Pariser Einzugsmarsch

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"Pariser Einzugsmarsch"
March by Johann Heinrich Walch
Released 1800/1814
Genre March
Composer(s) Johann Heinrich Walch

The Pariser Einzugsmarsch ("Paris Entry-March") (Armeemarschsammlung AM II, 38) is a well-known German military march composed by Johann Heinrich Walch during the Napoleonic Wars.

History[edit]

The piece was probably already well known around 1800 in Frankfurt am Main. On 31 March 1814, it was played in the presence of Emperor Francis I of Austria, Tsar Alexander I, and King Friedrich Wilhelm III during the expedition of the allied troops in Paris at the end of the War of the Sixth Coalition.

Due to its clearly anti-French title, the march became popular during the time of the German Empire. In addition, still later during the Weimar Republic and the later in the Third Reich, it was a popular symbol of Franco-German "hereditary enmity“. .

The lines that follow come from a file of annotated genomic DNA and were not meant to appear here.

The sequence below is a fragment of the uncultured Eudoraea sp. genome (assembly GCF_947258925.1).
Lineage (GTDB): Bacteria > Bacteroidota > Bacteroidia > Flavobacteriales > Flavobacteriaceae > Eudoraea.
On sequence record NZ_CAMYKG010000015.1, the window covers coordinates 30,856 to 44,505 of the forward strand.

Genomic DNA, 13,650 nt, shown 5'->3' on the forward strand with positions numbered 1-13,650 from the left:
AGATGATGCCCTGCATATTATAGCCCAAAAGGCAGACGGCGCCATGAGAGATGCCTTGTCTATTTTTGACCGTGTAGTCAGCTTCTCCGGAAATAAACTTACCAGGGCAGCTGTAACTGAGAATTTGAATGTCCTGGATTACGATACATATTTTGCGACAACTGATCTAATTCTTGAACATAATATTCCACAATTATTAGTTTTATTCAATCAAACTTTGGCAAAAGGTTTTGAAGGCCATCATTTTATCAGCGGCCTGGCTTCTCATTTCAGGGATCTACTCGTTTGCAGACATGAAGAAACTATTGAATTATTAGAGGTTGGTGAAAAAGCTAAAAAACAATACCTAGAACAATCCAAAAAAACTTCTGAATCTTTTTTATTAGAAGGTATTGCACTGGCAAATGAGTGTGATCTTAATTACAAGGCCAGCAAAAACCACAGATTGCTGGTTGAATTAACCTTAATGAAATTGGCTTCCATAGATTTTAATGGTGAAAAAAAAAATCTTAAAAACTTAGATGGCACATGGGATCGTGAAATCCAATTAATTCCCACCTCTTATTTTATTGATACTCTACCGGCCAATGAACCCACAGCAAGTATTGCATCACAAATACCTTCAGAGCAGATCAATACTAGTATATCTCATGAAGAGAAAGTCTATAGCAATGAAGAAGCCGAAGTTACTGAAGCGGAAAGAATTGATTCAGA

In 1940, after the victory of the German armed forces over France, the march was played, as in 1814, during the formal entry of the German troops into Paris. In the Federal Republic of Germany it is rarely played in public due to its problematic history. Abroad, it is particularly popular in Russia, where it has formed part of the traditional repertoire of the country's military music since 1814.

See also[edit]

External links[edit]